To the Editor:
Last week’s letter from Susan Stanley, published in these pages, was so factually mistaken, illogical and personally offensive that it demands the present response. I must express my condolences for Stanley’s evident frustrations and fears about the possible sale of her business location that move her to blame me personally for “what his rhetoric has done to downtown businesses this season” and over past decades.
The reality is that my active personal role began, and the Bar Harbor Residents Association (BHRA) was formed, about one month ago (in late August), with multiple aims for improving town discourse and governance but taking as its first objective preventing a berthing pier for ever larger and more numerous cruise ships.
Stanley is reacting to unwelcome facts and players with fabrications and personal demonization. This approach is analogous (with the addition of personal invective) to blaming forecasters for bad weather, or scientists for explaining how people have caused dangerous climate changes, and is likewise neither rational nor productive.
Going forward, it is clear to many that Bar Harbor, in its continuing pursuit of ever more visitors and customers (including cruise ships), has exceeded its capacity and is no longer offering the quality of life and experience that it did in the past, and still could in the future.
Continuing unchecked or even intensifying with the installation of a berthing pier for large cruise ships, past trends that Stanley bemoans (or denies) would only intensify, and the town’s essential business and economic engine would suffer further and faster decline, to the detriment of all including the town’s small merchants.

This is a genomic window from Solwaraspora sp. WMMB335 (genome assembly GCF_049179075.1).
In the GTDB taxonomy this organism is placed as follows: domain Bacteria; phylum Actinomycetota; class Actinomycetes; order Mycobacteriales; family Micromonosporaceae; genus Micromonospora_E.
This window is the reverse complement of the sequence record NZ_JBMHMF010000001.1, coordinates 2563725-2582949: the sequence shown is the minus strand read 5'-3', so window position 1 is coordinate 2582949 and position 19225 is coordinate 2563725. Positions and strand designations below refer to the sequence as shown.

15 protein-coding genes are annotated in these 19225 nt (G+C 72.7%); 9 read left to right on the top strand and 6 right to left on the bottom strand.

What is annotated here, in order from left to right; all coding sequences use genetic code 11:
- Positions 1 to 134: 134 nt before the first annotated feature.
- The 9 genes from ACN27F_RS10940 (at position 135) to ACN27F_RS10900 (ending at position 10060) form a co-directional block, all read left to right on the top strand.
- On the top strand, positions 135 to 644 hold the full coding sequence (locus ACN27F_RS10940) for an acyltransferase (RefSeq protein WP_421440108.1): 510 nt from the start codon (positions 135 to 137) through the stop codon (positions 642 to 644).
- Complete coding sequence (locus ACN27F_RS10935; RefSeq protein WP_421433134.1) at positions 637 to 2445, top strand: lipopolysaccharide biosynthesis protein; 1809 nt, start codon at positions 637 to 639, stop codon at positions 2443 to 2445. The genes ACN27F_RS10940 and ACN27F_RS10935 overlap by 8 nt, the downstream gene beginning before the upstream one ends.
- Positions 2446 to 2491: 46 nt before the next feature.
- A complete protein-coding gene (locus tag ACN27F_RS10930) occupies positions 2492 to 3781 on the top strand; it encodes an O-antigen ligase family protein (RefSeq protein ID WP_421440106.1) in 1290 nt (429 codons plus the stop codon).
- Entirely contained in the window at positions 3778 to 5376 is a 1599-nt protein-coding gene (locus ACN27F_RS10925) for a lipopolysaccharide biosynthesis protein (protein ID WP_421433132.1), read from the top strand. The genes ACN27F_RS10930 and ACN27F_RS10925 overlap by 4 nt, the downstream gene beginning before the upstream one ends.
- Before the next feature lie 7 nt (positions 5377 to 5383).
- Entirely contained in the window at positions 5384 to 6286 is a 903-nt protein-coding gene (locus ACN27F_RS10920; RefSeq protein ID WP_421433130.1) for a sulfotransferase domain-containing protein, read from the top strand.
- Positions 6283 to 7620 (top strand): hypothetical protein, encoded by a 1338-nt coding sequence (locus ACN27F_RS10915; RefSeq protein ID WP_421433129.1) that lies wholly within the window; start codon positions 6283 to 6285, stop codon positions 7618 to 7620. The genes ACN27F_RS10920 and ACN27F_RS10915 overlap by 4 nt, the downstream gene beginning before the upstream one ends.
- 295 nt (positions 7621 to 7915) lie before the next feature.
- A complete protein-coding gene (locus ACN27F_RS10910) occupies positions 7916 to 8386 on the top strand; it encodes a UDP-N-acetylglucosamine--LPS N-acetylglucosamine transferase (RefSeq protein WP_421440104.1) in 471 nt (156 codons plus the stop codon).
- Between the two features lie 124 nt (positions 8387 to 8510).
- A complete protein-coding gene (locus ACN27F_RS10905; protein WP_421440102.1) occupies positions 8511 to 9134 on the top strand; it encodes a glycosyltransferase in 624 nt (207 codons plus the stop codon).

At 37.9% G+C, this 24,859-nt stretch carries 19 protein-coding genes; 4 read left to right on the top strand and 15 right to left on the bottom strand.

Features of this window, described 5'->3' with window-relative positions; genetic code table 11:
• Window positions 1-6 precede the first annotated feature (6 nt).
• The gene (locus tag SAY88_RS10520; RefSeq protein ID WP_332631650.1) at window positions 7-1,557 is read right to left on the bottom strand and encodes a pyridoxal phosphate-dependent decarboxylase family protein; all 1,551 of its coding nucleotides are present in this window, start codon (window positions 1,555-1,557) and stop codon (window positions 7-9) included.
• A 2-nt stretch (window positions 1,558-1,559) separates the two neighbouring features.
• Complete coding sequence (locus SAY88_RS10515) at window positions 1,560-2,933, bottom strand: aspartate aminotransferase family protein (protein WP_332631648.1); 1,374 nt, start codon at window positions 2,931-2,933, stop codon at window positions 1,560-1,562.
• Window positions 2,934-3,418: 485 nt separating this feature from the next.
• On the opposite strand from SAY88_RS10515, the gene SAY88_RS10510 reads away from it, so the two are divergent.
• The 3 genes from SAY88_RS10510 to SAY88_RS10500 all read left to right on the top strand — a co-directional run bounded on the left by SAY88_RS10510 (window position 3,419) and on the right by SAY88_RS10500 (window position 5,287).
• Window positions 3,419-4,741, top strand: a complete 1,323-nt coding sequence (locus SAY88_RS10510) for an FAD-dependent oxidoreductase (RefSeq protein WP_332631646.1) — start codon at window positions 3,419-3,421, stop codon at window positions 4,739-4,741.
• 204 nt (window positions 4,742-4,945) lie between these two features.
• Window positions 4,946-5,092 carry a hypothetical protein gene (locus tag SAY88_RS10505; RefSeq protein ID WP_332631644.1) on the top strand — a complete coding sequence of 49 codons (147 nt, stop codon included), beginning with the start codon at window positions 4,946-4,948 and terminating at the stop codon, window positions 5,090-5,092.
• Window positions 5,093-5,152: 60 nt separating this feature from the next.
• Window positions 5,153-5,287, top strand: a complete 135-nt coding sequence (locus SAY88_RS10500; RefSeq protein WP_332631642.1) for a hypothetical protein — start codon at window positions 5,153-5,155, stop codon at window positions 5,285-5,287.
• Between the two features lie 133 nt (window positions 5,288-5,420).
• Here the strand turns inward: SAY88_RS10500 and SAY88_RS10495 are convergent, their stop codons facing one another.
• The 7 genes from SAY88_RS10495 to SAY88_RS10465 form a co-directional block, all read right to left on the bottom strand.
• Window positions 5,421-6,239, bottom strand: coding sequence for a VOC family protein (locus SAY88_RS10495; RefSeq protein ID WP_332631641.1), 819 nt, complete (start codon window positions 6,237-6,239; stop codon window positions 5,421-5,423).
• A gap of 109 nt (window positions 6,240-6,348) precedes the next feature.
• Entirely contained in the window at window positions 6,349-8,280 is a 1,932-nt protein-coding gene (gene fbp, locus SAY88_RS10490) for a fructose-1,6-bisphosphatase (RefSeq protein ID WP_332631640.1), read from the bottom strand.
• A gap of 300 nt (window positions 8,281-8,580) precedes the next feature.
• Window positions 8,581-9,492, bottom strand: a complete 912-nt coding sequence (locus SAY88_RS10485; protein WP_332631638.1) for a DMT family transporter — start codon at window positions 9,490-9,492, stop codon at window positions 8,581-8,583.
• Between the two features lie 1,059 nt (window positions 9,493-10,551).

Talking to thousands of residents and visitors each year, I hear more and more people say that they do not want to visit when cruise ships are in, come to this side of the island in general, buy property or retire here, etc., and that they abhor what a pier would do to Acadia and our shared region. I and others believe that Bar Harbor is simply promoting itself to death, foolishly sacrificing its uniqueness and heritage in pursuit of short-term profits for some.
As to Stanley’s (and the Town Council’s) indignation at being sued or becoming the focus of a mass social movement, she and others must accept realities. For a legal action (of which there may be many, with one already started independently of myself and the BHRA) to succeed, a judge must rule according to law. Law protects us all and is not an optional whim or plaything of any individual or group. Similarly, customers and visitors are not obligated to provide, and we are not entitled to receive, their patronage merely on principle. If consumers make their own decisions, and vote accordingly with their feet or pocketbooks, we have only ourselves to blame. Let us stop insisting on our own entitlement and instead focus on properly serving our customers and constituents.
In closing, Stanley’s intemperate and mistaken remarks may have the opposite effect to what she and others intend. Within hours of her letter appearing in the Islander, a longtime customer of her gallery came to me and joined the BHRA, saying they were disgusted by her tone and position. Others have enrolled similarly. So by all means she should feel free to continue her assistance to our recruiting of active and motivated participants, via her uncivil and illogical ranting. Stanley does not know me at all, but I am, and will remain, calm, transparent and steadfast in working for what I believe to be the long-term good of our community, which I love as much as anyone.